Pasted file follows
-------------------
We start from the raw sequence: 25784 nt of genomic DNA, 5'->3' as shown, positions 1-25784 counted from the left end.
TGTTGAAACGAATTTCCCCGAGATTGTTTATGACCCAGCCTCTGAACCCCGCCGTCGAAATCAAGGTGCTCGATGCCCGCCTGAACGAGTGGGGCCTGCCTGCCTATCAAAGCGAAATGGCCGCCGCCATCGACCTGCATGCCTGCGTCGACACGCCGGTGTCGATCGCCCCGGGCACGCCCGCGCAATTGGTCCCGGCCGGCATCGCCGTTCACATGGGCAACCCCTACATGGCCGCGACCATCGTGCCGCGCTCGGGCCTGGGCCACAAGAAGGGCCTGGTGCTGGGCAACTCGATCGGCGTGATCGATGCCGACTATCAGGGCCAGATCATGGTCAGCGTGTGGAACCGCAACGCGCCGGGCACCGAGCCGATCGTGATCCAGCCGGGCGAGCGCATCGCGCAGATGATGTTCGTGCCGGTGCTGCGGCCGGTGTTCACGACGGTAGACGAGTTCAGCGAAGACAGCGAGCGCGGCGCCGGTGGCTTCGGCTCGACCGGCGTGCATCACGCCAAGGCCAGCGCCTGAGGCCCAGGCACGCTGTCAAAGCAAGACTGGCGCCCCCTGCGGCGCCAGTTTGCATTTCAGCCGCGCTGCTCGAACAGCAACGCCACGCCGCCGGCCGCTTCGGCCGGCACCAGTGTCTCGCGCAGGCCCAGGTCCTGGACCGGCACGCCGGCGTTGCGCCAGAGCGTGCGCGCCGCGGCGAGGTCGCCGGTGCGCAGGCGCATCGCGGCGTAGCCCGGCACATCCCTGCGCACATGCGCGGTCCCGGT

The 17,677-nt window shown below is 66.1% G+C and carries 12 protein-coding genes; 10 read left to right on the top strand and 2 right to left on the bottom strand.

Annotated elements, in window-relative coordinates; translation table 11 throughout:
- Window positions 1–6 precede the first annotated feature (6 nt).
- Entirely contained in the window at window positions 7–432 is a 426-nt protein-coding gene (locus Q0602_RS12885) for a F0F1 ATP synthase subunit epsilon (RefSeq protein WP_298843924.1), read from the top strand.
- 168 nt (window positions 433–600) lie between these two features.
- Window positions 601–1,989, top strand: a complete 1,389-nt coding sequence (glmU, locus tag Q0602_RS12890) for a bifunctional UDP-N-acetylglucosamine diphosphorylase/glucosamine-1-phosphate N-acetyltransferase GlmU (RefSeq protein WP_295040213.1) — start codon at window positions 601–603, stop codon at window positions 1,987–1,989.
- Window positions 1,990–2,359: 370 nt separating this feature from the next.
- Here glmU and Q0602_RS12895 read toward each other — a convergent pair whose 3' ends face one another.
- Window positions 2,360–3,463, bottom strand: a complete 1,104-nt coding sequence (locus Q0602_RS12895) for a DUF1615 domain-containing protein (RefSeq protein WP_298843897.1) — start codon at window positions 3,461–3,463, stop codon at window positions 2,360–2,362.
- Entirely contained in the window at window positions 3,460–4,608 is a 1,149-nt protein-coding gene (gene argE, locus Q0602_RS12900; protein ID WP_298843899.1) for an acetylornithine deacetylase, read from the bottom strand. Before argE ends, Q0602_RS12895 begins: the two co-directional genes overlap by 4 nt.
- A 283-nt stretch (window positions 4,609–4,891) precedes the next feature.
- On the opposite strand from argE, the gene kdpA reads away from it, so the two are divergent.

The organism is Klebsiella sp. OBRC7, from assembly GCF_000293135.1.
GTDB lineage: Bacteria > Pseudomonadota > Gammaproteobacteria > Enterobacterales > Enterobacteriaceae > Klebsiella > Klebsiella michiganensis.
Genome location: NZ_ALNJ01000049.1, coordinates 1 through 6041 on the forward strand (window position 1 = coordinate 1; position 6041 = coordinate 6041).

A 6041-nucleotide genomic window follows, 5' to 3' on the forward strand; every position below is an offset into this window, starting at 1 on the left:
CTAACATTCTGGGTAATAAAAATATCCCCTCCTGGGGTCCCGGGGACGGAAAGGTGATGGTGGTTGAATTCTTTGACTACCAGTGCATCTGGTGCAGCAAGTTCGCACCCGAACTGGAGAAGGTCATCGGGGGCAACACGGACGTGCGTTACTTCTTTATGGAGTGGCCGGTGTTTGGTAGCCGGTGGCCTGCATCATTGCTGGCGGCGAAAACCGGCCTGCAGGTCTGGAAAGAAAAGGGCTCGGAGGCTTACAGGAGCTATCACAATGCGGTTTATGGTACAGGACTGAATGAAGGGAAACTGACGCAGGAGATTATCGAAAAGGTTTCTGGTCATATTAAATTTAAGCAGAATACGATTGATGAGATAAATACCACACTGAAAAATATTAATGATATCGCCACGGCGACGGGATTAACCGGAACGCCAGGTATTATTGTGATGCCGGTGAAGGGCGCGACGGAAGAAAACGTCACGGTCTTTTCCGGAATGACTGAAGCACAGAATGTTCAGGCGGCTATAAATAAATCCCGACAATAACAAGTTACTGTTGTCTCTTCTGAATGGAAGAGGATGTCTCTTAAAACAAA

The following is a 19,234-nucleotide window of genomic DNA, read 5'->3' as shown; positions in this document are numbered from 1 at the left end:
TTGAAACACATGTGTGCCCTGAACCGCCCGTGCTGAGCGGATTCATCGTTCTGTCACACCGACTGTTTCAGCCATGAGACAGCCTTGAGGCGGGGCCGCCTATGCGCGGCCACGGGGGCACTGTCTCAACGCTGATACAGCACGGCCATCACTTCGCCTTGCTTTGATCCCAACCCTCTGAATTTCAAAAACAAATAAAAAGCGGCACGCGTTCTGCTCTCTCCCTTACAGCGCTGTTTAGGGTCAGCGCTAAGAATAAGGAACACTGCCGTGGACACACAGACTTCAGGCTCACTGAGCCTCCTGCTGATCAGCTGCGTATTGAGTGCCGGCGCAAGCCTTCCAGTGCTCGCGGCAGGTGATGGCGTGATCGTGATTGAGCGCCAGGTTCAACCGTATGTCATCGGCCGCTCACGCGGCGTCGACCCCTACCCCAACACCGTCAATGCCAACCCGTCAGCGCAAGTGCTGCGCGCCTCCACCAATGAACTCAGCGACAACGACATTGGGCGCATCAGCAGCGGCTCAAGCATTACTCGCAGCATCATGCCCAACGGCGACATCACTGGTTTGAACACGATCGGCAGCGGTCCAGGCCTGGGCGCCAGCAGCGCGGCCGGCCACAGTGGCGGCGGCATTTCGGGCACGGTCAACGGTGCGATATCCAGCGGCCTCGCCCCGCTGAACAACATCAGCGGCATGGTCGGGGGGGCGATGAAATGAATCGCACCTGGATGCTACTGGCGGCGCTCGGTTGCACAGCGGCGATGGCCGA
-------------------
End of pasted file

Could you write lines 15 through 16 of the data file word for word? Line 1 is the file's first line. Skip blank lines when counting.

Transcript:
The organism is Klebsiella sp. OBRC7, from assembly GCF_000293135.1.
GTDB lineage: Bacteria > Pseudomonadota > Gammaproteobacteria > Enterobacterales > Enterobacteriaceae > Klebsiella > Klebsiella michiganensis.